Talking with Jesse Mulligan on RNZ National, Jamie Ford explains how resilient people tend to think of bad events as a bit of a speedbump, while the less resilient think setbacks will be much more permanent.
“What the science shows us … is that the [resilient] people are handling adversities, they’re not getting derailed, they’re not being destroyed by them,” Ford says.
“They have this unique pattern of thinking about the way adversities occur and they also have another unique way of thinking about the good things that go on in life, the successes that occur.”
But while some people are more inclined to resilience, he says it is nurture more so than nature that determines where we are on the spectrum.
“It’s the environment that we’re in and the way that the people around us think, behave … the way we are told to think about things and whether we’re nurtured with hope about life.”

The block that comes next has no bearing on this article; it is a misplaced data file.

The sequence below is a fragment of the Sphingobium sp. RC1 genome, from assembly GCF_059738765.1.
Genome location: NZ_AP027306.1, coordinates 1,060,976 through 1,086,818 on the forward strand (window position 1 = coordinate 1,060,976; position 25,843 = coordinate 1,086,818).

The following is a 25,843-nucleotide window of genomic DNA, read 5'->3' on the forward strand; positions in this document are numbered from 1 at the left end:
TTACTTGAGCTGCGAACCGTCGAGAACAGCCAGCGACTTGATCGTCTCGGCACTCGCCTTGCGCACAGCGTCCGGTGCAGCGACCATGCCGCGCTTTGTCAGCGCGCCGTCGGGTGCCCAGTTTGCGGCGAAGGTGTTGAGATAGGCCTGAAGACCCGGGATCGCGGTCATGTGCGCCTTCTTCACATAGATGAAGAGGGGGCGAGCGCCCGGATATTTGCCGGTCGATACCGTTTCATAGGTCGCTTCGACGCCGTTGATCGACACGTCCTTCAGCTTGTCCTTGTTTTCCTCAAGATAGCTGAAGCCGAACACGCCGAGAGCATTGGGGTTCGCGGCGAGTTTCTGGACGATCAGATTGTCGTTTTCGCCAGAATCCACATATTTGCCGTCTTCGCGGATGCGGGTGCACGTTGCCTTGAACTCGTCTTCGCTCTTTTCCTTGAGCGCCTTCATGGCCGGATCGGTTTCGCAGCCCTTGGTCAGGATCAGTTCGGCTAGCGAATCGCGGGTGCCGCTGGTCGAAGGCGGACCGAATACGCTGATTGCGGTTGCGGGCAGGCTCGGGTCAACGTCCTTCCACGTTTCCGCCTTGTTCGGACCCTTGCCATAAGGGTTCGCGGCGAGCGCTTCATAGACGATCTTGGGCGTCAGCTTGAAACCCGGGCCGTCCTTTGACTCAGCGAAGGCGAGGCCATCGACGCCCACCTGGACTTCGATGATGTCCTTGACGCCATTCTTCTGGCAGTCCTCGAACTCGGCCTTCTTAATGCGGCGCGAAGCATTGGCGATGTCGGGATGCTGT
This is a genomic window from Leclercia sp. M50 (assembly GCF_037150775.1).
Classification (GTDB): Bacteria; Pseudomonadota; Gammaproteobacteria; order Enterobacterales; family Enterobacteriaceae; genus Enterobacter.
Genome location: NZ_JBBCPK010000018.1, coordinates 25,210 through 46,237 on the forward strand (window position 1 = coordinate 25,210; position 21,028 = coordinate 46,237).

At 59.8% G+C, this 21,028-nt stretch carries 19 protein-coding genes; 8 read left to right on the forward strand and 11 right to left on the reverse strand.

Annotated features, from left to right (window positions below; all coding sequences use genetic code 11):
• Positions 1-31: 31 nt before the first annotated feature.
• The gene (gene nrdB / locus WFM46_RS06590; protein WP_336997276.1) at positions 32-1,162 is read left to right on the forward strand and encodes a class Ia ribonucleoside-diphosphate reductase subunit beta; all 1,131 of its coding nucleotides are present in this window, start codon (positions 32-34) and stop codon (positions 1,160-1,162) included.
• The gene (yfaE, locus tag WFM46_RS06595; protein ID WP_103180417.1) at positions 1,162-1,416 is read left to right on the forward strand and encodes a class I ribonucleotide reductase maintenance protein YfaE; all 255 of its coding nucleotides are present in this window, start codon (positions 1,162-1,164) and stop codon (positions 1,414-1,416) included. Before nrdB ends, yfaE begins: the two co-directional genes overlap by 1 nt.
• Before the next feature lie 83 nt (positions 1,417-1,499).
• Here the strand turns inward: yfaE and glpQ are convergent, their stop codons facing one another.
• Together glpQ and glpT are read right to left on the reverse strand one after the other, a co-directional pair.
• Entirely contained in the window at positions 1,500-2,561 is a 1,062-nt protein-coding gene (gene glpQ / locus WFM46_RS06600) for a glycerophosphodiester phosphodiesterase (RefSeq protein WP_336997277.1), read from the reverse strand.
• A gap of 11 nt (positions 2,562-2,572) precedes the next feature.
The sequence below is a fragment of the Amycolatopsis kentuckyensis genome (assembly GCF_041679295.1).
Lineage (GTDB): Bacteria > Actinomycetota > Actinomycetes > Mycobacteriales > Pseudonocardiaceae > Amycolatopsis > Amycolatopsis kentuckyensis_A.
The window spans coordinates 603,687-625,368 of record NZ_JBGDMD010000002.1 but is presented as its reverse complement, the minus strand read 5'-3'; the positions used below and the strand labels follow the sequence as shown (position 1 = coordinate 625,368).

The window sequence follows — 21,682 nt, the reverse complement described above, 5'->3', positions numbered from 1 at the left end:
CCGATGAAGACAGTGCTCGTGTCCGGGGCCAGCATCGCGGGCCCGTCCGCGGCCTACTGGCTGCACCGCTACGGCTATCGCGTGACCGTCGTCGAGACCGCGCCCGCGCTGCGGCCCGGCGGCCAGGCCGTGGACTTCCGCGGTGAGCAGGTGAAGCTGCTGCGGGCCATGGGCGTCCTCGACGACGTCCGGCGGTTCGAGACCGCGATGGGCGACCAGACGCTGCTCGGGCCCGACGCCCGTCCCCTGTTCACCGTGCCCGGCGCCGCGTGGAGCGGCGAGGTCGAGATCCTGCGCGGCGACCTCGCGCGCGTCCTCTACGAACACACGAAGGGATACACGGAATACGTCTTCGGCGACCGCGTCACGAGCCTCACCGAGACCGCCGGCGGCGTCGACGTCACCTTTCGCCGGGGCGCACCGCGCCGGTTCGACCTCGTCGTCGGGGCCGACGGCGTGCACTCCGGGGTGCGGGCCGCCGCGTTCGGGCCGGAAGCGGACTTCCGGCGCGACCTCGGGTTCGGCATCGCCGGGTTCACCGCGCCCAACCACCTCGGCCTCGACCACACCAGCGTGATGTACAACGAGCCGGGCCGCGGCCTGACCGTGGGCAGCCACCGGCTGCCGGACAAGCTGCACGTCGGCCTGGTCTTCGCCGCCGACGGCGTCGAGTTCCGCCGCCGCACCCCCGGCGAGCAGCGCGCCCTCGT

And the key to developing a resilient mind is repetition.
”We want to shut down the old neural pathways that have developed … those eight-lane superhighways that we built in our childhoods which are quite normal and comfortable for us, and [we] need to get out the machete, carve our way through the bush, make a rough track.
“And over time, as we keep using that pattern then we build up new neural pathways and that’s really good for our wellbeing.”
The process begins by using a diagnostic to chart the current unhelpful thinking patterns, and from then there is coaching, practice and tools to learn the language of resilience.
“And not waiting for emotion before we take the action, but to actually take the action and then emotion will catch up.”